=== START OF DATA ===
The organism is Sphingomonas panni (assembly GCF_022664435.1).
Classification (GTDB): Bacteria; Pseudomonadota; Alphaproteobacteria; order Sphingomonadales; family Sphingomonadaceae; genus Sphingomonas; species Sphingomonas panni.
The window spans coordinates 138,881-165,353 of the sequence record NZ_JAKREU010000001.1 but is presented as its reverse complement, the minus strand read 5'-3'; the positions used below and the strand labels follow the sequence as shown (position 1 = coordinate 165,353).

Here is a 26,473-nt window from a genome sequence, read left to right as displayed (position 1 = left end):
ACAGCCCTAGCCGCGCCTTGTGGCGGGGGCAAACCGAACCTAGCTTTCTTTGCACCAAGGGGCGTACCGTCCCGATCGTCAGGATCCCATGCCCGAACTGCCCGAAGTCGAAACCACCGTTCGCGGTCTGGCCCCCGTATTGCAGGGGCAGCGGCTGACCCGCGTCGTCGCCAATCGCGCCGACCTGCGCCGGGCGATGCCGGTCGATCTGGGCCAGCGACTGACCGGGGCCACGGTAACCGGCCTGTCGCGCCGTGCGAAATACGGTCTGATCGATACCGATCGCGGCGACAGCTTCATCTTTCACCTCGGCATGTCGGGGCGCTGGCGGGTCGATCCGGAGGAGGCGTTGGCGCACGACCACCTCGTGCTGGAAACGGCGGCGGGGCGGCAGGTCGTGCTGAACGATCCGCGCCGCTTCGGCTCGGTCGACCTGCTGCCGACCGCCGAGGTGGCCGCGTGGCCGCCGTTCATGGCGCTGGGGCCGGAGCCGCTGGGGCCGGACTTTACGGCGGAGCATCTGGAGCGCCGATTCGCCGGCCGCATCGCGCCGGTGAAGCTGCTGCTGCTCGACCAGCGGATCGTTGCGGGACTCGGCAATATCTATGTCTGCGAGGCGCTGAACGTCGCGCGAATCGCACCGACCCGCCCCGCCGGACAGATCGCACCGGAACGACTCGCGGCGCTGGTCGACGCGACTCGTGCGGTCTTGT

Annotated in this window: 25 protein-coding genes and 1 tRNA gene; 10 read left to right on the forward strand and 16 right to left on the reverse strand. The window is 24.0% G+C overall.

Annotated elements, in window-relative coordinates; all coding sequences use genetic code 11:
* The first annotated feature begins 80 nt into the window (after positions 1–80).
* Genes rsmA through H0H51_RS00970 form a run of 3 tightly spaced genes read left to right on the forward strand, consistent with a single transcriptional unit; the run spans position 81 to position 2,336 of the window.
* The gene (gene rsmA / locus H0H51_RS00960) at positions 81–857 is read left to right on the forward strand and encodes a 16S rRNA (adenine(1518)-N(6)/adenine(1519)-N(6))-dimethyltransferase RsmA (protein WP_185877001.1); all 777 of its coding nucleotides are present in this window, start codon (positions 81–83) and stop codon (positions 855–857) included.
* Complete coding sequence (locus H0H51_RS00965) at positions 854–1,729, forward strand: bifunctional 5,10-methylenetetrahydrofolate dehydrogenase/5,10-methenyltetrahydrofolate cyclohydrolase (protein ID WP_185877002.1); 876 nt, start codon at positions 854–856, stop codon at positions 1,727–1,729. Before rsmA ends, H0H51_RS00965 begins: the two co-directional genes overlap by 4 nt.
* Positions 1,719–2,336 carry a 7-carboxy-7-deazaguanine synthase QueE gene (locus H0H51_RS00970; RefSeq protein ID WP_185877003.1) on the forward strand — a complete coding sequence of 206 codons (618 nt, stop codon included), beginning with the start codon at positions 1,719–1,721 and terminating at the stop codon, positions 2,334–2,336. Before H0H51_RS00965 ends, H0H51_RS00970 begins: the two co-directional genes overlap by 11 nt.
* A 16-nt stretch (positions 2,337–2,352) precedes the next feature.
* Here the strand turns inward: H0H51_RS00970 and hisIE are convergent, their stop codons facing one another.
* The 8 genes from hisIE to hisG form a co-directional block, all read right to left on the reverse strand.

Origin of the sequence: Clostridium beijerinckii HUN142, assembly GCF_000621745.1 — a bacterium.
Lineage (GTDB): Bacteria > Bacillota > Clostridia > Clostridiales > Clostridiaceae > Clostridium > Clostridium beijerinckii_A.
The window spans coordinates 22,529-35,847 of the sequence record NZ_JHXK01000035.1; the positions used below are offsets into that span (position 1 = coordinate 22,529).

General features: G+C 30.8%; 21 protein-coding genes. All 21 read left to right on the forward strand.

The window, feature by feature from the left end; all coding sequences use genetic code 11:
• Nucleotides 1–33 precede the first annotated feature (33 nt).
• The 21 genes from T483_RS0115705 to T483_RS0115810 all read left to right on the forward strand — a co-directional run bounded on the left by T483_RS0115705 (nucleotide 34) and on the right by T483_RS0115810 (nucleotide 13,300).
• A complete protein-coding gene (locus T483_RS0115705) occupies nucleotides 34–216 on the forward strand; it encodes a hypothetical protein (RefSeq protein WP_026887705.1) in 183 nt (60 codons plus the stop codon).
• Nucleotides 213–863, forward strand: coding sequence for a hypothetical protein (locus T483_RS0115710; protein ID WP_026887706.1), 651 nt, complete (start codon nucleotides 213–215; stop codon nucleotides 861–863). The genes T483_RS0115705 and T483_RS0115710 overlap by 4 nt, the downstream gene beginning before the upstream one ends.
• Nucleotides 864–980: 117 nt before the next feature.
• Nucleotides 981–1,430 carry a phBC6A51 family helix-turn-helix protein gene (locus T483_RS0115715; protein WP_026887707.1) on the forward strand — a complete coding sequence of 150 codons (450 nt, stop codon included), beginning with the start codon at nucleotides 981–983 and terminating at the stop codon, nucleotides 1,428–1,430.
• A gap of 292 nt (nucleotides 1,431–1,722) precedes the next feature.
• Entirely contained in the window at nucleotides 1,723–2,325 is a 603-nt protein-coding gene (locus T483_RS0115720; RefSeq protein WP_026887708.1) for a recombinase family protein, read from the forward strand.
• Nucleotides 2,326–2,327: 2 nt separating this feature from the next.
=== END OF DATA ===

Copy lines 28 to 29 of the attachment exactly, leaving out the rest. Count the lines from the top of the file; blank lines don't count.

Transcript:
• Entirely contained in the window at nucleotides 1,723–2,325 is a 603-nt protein-coding gene (locus T483_RS0115720; RefSeq protein WP_026887708.1) for a recombinase family protein, read from the forward strand.
• Nucleotides 2,326–2,327: 2 nt separating this feature from the next.